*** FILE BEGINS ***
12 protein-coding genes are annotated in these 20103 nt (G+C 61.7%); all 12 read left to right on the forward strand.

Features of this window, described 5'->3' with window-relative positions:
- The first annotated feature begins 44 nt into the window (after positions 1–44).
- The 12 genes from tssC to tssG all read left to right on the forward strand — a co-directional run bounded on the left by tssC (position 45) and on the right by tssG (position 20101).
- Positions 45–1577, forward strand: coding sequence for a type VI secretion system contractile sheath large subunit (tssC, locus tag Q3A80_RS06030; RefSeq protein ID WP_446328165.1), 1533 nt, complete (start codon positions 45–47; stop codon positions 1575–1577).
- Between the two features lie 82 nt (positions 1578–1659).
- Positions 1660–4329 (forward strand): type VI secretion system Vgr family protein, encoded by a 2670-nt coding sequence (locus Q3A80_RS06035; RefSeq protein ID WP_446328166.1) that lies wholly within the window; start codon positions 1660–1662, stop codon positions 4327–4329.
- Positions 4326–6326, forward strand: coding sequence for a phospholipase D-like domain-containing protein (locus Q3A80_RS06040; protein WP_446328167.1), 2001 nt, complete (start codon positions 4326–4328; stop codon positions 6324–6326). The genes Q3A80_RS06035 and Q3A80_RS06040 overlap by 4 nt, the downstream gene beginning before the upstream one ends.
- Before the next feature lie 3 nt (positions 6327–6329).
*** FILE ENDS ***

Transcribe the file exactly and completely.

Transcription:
12 protein-coding genes are annotated in these 20103 nt (G+C 61.7%); all 12 read left to right on the forward strand.

Features of this window, described 5'->3' with window-relative positions:
- The first annotated feature begins 44 nt into the window (after positions 1–44).
- The 12 genes from tssC to tssG all read left to right on the forward strand — a co-directional run bounded on the left by tssC (position 45) and on the right by tssG (position 20101).
- Positions 45–1577, forward strand: coding sequence for a type VI secretion system contractile sheath large subunit (tssC, locus tag Q3A80_RS06030; RefSeq protein ID WP_446328165.1), 1533 nt, complete (start codon positions 45–47; stop codon positions 1575–1577).
- Between the two features lie 82 nt (positions 1578–1659).
- Positions 1660–4329 (forward strand): type VI secretion system Vgr family protein, encoded by a 2670-nt coding sequence (locus Q3A80_RS06035; RefSeq protein ID WP_446328166.1) that lies wholly within the window; start codon positions 1660–1662, stop codon positions 4327–4329.
- Positions 4326–6326, forward strand: coding sequence for a phospholipase D-like domain-containing protein (locus Q3A80_RS06040; protein WP_446328167.1), 2001 nt, complete (start codon positions 4326–4328; stop codon positions 6324–6326). The genes Q3A80_RS06035 and Q3A80_RS06040 overlap by 4 nt, the downstream gene beginning before the upstream one ends.
- Before the next feature lie 3 nt (positions 6327–6329).